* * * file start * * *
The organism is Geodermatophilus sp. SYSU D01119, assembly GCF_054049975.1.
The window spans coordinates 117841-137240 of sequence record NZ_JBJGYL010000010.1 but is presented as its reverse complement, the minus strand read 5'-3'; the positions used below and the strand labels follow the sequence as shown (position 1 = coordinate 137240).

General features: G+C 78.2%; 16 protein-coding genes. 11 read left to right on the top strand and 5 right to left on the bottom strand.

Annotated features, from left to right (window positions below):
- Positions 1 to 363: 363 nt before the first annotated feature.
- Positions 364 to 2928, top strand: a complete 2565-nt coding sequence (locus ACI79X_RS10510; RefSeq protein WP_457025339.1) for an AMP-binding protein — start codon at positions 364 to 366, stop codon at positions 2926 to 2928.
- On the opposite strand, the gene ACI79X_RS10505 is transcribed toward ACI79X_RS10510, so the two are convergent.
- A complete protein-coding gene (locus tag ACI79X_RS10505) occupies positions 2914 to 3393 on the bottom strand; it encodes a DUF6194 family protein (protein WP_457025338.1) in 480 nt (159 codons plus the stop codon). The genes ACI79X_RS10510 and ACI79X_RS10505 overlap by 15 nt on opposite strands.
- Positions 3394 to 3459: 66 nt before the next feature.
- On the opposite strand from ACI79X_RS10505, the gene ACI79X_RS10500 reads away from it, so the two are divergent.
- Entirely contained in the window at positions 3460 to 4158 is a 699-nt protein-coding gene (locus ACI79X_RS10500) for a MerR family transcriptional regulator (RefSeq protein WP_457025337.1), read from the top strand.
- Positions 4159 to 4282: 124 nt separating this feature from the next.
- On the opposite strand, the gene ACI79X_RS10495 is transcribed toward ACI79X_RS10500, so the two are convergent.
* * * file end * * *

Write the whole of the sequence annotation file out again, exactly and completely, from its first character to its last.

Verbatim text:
The organism is Geodermatophilus sp. SYSU D01119, assembly GCF_054049975.1.
The window spans coordinates 117841-137240 of sequence record NZ_JBJGYL010000010.1 but is presented as its reverse complement, the minus strand read 5'-3'; the positions used below and the strand labels follow the sequence as shown (position 1 = coordinate 137240).

General features: G+C 78.2%; 16 protein-coding genes. 11 read left to right on the top strand and 5 right to left on the bottom strand.

Annotated features, from left to right (window positions below):
- Positions 1 to 363: 363 nt before the first annotated feature.
- Positions 364 to 2928, top strand: a complete 2565-nt coding sequence (locus ACI79X_RS10510; RefSeq protein WP_457025339.1) for an AMP-binding protein — start codon at positions 364 to 366, stop codon at positions 2926 to 2928.
- On the opposite strand, the gene ACI79X_RS10505 is transcribed toward ACI79X_RS10510, so the two are convergent.
- A complete protein-coding gene (locus tag ACI79X_RS10505) occupies positions 2914 to 3393 on the bottom strand; it encodes a DUF6194 family protein (protein WP_457025338.1) in 480 nt (159 codons plus the stop codon). The genes ACI79X_RS10510 and ACI79X_RS10505 overlap by 15 nt on opposite strands.
- Positions 3394 to 3459: 66 nt before the next feature.
- On the opposite strand from ACI79X_RS10505, the gene ACI79X_RS10500 reads away from it, so the two are divergent.
- Entirely contained in the window at positions 3460 to 4158 is a 699-nt protein-coding gene (locus ACI79X_RS10500) for a MerR family transcriptional regulator (RefSeq protein WP_457025337.1), read from the top strand.
- Positions 4159 to 4282: 124 nt separating this feature from the next.
- On the opposite strand, the gene ACI79X_RS10495 is transcribed toward ACI79X_RS10500, so the two are convergent.